Brexit, the withdrawal of the United Kingdom from
the European Union, has been one of the most debated current geopolitical
issues regarding the European Union. In a referendum held in June 2016
approximately 52% of the UK electorate voted to exit the European Union. Thus
the UK government invoked Article 50 allowing the UK to leave the EU in March
2019. This decision has been debated worldwide as it will have a significant
impact on the economy of the UK, of the European Union and debatably will have
The political campaigns that
preceded the referendum were led by David Cameron (who did not support the
withdrawal) and by Boris Johnson
(who supported Brexit). Cameron was supported by many major political parties,
international businesses and institutions while Johnson was supported mostly by Conservatives and the Independence Party.
Brexit could lead to pivotal moment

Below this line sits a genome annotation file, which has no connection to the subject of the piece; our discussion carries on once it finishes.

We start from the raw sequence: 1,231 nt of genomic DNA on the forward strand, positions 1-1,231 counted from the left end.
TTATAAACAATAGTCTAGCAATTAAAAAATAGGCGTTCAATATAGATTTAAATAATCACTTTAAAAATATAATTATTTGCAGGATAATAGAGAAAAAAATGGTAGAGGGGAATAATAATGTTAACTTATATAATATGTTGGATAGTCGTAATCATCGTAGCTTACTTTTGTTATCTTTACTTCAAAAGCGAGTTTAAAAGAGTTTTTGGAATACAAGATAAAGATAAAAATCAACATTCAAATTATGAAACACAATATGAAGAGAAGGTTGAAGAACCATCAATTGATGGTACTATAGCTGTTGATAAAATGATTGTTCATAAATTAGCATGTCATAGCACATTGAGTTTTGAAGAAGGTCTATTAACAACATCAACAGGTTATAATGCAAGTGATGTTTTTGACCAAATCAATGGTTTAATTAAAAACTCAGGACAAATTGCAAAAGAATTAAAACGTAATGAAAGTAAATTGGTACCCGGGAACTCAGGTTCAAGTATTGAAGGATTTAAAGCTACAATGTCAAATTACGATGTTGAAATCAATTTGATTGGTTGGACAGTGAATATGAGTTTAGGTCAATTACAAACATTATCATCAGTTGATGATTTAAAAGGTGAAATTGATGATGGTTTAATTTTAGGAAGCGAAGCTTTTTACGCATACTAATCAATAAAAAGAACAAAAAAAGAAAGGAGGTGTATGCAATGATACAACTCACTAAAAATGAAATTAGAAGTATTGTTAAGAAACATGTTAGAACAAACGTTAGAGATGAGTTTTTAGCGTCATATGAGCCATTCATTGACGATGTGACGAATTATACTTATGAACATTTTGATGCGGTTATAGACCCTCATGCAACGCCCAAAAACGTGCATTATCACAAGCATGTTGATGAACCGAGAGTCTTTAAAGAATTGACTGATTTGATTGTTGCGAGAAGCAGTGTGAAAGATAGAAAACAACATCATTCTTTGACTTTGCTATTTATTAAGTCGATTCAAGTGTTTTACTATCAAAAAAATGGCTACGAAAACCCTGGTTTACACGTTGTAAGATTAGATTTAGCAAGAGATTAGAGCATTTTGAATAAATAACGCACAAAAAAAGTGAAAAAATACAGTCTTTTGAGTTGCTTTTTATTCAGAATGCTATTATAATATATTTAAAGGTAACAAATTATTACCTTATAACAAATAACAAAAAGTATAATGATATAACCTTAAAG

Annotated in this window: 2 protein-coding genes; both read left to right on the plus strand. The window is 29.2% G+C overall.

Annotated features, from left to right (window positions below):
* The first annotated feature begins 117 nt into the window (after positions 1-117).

in the economics, geopolitics and security of both the EU and the UK. A large
pool of economists argue that Brexit will have several negative impacts on the UK’s
economy such as lowering the per-capita income level and declining UK’s trading.
Long term predictions are that Brexit will hinder the UK’s economic and social
position as it will create trade barriers, impede foreign investment and have a
drastic impact on immigration.
The departure of the UK could also lead
to a chain reaction of countries leaving the EU, thus threatening the security and
stability of contemporary Europe. The UK will also be losing political
influence within the EU, but also risks alienating other countries.
Having highlighted the possible catastrophic
implications of Brexit it only seems legitimate to ask if such decision can be
undone. As we get closed to the due date March 2019 questions about a second
referendum have been posed. The article chosen elaborates if there is
possibility of a second referendum and who would support it.